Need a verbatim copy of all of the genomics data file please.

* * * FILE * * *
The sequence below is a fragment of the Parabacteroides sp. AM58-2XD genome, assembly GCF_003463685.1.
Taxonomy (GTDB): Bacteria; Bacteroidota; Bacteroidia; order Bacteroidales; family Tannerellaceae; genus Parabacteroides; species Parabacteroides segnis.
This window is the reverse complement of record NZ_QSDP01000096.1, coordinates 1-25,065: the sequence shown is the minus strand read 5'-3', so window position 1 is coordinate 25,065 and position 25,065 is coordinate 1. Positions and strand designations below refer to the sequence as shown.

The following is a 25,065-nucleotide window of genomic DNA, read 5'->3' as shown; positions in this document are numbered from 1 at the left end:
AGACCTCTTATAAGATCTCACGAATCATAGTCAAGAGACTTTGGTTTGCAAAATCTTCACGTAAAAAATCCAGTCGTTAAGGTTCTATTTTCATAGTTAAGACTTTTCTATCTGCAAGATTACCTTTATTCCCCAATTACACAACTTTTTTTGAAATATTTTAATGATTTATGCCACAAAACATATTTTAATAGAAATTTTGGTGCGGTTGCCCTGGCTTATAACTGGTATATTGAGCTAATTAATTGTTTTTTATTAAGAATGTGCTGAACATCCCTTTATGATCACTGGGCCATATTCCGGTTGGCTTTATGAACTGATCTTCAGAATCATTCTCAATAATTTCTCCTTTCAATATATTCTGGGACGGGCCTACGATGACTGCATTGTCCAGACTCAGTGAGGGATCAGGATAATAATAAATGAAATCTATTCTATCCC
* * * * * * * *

The sequence below is a fragment of the Parabacteroides sp. AM58-2XD genome, assembly GCF_003463685.1.
Taxonomy (GTDB): Bacteria; Bacteroidota; Bacteroidia; order Bacteroidales; family Tannerellaceae; genus Parabacteroides; species Parabacteroides segnis.
This window is the reverse complement of record NZ_QSDP01000096.1, coordinates 1-25,065: the sequence shown is the minus strand read 5'-3', so window position 1 is coordinate 25,065 and position 25,065 is coordinate 1. Positions and strand designations below refer to the sequence as shown.

The following is a 25,065-nucleotide window of genomic DNA, read 5'->3' as shown; positions in this document are numbered from 1 at the left end:
AGACCTCTTATAAGATCTCACGAATCATAGTCAAGAGACTTTGGTTTGCAAAATCTTCACGTAAAAAATCCAGTCGTTAAGGTTCTATTTTCATAGTTAAGACTTTTCTATCTGCAAGATTACCTTTATTCCCCAATTACACAACTTTTTTTGAAATATTTTAATGATTTATGCCACAAAACATATTTTAATAGAAATTTTGGTGCGGTTGCCCTGGCTTATAACTGGTATATTGAGCTAATTAATTGTTTTTTATTAAGAATGTGCTGAACATCCCTTTATGATCACTGGGCCATATTCCGGTTGGCTTTATGAACTGATCTTCAGAATCATTCTCAATAATTTCTCCTTTCAATATATTCTGGGACGGGCCTACGATGACTGCATTGTCCAGACTCAGTGAGGGATCAGGATAATAATAAATGAAATCTATTCTATCCC